Mechanisms of pollination : quantifying insect and plant contributions. (2017)
Type of ContentTheses / Dissertations
Thesis DisciplineBiological Sciences
Degree NameDoctor of Philosophy
PublisherUniversity of Canterbury
Global agricultural production is reliant on insect-mediated pollination, which is largely provided by the European honey bee (Apis mellifera L.). Recent concern about the health of honey bees has raised significant concern about the future of food production and, as a result, alternate pollinators have been explored to provide these services. However, identifying which insect species are efficient pollinators of a particular plant species is challenging and labor-intensive. Additionally, even if an alternate pollinator is identified, its services may be insufficient to prevent pollination failure, which may be due to other factors.
This thesis explores different measures that can be used to assess a species' effectiveness as a pollinator and the causes of pollination failure. Particularly, it addresses four main questions: 1) whether insect behavior or pollen transport can be used to predict single-visit pollen deposition (and thus pollinator efficiency) in four vegetable seed crops 2) whether examining pollen transport at scales finer than species (i.e. sexes, individuals, and body parts) using network approaches improves the predictive ability of pollen transport for single-visit deposition, and whether this differential pollen deposition across the insect body facilitates coexistence 3) whether there are phylogenetic trends in pollen longevity and 4) to assess the underlying cause of pollination failure in hybrid carrot seed production, a system traditionally considered to be pollinator-limited, and how the system is likely to be affected in a warming climate.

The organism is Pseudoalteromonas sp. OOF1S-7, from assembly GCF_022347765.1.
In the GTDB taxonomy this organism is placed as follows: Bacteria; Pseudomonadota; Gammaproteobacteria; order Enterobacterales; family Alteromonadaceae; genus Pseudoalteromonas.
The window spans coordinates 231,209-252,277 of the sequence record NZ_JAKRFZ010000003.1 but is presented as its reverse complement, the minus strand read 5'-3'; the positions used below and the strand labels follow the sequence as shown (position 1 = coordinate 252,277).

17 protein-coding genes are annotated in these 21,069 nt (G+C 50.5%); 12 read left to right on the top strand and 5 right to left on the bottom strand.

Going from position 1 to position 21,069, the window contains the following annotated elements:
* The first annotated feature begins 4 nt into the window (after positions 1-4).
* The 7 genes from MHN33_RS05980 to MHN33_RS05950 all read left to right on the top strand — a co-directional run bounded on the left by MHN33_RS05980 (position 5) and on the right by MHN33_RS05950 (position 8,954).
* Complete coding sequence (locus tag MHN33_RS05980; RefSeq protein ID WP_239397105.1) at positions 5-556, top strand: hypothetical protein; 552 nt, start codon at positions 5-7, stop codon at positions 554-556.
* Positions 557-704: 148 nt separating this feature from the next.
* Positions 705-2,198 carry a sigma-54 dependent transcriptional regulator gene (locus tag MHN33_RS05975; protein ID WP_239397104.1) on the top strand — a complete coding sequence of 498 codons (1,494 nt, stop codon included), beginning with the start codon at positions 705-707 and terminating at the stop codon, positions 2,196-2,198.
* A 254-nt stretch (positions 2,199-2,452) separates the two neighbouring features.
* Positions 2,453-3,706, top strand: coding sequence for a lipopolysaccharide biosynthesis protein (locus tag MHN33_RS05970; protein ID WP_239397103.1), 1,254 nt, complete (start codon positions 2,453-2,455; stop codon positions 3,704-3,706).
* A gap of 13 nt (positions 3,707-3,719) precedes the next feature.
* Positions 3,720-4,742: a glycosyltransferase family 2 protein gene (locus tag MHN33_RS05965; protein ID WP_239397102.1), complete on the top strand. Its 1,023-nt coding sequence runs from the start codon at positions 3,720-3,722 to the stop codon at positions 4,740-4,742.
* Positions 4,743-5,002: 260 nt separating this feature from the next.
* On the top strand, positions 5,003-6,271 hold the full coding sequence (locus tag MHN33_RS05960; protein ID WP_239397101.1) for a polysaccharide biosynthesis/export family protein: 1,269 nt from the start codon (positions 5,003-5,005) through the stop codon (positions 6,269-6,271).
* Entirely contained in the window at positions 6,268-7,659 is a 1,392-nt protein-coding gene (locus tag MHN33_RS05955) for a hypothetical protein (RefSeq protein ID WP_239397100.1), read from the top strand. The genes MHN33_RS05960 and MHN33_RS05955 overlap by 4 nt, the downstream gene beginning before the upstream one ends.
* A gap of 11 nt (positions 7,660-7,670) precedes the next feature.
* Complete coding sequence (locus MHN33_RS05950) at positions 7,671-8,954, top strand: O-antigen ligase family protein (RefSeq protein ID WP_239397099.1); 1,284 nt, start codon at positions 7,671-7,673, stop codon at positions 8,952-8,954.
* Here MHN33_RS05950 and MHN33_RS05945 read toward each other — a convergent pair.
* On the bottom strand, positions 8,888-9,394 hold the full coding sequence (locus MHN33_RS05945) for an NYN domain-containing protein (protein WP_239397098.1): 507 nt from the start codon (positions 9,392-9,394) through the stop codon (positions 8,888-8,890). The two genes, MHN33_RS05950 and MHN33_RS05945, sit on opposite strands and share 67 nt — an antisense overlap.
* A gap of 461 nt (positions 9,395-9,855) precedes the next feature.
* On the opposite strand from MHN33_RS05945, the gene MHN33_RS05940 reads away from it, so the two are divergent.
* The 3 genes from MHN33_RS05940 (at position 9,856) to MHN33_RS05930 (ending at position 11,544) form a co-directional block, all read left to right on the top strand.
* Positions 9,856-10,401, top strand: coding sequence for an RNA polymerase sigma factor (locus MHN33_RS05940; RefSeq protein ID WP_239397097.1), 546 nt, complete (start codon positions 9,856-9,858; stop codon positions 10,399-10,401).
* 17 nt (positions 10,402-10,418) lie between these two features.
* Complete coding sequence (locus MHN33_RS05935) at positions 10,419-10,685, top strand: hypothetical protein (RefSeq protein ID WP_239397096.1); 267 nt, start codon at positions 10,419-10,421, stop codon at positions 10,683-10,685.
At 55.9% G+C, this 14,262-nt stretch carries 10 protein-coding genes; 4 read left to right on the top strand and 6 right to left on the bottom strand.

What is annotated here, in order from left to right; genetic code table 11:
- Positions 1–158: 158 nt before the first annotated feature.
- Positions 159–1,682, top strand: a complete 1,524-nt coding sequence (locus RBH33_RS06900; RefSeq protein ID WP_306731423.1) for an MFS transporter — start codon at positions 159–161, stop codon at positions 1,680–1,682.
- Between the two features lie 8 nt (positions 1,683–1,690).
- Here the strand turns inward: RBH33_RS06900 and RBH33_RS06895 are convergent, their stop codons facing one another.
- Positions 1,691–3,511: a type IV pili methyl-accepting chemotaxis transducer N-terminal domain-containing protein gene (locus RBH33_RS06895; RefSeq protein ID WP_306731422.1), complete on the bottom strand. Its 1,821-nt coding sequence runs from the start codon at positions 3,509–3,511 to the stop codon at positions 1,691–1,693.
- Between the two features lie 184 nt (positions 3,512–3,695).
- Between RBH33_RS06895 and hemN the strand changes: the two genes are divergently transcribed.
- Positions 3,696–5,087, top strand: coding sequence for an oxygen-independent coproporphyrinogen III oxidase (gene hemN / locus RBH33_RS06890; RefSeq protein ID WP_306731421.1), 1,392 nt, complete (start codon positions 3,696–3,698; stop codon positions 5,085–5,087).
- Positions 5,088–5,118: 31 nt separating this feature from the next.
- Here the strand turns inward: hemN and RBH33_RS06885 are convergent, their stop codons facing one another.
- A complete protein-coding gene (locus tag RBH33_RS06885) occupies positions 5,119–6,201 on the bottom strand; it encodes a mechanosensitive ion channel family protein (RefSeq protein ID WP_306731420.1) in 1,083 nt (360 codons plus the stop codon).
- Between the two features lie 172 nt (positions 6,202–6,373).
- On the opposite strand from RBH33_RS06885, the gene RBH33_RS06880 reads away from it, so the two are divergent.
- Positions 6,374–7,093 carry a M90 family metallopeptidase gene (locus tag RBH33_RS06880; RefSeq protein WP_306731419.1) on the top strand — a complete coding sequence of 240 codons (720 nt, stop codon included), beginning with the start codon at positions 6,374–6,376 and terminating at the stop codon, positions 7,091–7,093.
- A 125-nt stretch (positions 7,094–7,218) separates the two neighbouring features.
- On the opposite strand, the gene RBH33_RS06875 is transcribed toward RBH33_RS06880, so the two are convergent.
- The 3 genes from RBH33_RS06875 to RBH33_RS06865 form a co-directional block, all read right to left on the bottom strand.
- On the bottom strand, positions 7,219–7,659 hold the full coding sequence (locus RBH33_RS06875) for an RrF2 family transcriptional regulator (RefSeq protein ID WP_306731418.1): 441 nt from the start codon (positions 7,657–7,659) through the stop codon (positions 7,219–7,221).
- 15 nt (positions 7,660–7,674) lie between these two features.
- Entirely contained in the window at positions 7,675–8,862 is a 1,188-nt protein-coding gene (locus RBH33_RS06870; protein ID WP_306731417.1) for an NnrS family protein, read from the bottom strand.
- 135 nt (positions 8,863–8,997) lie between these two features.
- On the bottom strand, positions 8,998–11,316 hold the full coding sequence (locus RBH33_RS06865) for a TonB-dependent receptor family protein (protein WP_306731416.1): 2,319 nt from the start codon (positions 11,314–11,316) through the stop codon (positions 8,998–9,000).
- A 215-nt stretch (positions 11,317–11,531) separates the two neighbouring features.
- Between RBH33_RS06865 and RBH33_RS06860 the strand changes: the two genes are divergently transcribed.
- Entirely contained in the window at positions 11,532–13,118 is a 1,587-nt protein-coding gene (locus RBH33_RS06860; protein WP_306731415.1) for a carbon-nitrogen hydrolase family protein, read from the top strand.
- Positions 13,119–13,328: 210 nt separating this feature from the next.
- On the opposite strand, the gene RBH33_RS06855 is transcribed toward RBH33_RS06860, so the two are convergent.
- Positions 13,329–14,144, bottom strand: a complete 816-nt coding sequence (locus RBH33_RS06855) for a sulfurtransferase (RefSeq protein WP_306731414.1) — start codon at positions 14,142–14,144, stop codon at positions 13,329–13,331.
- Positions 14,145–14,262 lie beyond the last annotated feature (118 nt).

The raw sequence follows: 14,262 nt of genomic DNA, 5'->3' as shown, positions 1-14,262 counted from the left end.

The key findings of this thesis are that there are differences in insect behavior and pollen transport at the body-part scale which, when accounted for, yield better predictions of single-visit pollen deposition than existing methodologies and result in higher estimates of species coexistence. It also appears that pollen longevity and its response to environmental conditions may be generalizable at the genus-level, potentially enabling estimations of longevity for unsampled taxa. Last, I found that a constellation of plant-related factors were implicated in pollination failure of hybrid carrot seed, and that increasing temperatures may decrease floral volatile emissions, potentially affecting plant attractiveness. Each of these findings could fruitfully be incorporated into future models of pollination, potentially yielding better predictions of pollination systems.
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